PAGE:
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WNEG-TV at UGA gets two months of funding
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The WNEG-TV station housed on the University of Georgia campus is still hanging on — at least for two more months.

The executive committee of the University of Georgia Research Foundation, which gave the $5 million grant to start up the station, decided to meet Tuesday to make an amendment to the budget, just days before fiscal year 2011 begins.

The committee approved a resolution that called for a $49,340 addition to fiscal 2010 to wrap up the station’s needs and requested $340,000 for fiscal 2011 to make it through the next two months.

“We met in the spring and weren’t convinced the timing was right to include funding; there were details and issues to sort out,” said David Lee, UGARF executive director. “We knew we were going to have to come back and approve the requested funding, and that’s what we’re doing now.”

The station has faced financial problems since construction started in the basement of the Grady College of Journalism and Mass Communication last fall and opened its door in January. Station operators have proposed a variety of options, from maintaining status quo to shutting off programming and possibly even selling the station.

“We’re discussing the various options and how it should be structured. We hoped we would have it pulled together by now, but we need a few more months to conduct the review for a long-term decision,” said Tim Burgess, senior vice president for finance and administration. “This money keeps the station operating until we can figure it out. We’re considering anything and everything … and aren’t limiting the options to what we’ve talked about before.”

UGARF will meet at the end of August to determine the final fate of the station.

The fiscal 2010 operating expenses for WNEG was $1.8 million, and with a projected annual revenue of $800,000 — covering the $786,000 in staffing salaries — the station took on a $1 million deficit. Of the five-year, $5 million grant given in 2008 to buy the station and fund operations, about $183,000 remains uncommitted after Tuesday’s decision.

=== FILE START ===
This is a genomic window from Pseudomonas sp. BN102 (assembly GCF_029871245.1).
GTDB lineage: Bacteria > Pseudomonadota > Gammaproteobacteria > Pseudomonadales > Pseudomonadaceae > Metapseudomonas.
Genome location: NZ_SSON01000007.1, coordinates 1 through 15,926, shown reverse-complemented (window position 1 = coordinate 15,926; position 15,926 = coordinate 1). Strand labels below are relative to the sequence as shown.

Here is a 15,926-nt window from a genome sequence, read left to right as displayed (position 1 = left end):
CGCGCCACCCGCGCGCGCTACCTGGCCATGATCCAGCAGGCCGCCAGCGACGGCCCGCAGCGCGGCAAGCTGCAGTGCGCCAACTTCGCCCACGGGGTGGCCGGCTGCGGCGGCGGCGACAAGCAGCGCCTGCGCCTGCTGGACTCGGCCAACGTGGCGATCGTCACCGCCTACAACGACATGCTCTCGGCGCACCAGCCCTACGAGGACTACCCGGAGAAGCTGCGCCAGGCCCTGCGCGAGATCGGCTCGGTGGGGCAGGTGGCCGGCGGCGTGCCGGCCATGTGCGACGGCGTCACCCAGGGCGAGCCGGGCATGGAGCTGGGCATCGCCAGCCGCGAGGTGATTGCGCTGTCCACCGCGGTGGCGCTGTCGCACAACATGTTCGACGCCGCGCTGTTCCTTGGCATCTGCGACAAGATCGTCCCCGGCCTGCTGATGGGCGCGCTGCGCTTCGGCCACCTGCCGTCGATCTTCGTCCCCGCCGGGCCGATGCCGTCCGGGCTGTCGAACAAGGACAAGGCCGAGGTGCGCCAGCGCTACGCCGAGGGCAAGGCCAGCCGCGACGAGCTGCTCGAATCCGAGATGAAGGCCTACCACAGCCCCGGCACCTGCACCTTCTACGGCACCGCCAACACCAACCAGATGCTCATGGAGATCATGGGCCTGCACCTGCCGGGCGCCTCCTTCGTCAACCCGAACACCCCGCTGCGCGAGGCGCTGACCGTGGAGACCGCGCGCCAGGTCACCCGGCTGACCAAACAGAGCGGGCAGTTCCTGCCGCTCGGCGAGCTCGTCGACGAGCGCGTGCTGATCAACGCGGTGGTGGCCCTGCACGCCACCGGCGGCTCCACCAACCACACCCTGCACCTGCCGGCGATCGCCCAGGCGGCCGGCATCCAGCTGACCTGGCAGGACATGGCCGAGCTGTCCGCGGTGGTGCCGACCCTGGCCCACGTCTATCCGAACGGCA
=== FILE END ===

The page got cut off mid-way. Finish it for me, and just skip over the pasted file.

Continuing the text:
“The money that is being requested here still falls within the overall total amount that was anticipated by the UGARF board,” Lee said. “This is not a request for additional moneys.”

Despite ongoing struggles, it’s important to keep the project afloat, said Abit Massey, a committee member and longtime Gainesville resident.

“It’s good for UGA to have this exposure, to have another station that covers this rapidly growing area and for students to have this additional experience,” he said after the meeting. “Right now we have to hold on because the financial problems are universal. We’ve got to keep doing the best job.”

When decision time rolls around in August, the committee plans to look out for the educational mission of the university, said Tom Jackson, vice president for public affairs.

“There’s a wide variety of ways this station serves the university. We keep thinking the economy will turn around, but it isn’t,” he said. “It’s hard to predict if the future is going to be this same way three years from now.”

For station manager Michael Castengera, the only choice for now is to keep pushing forward.

“The key is to give enough time to explore the options,” he said.

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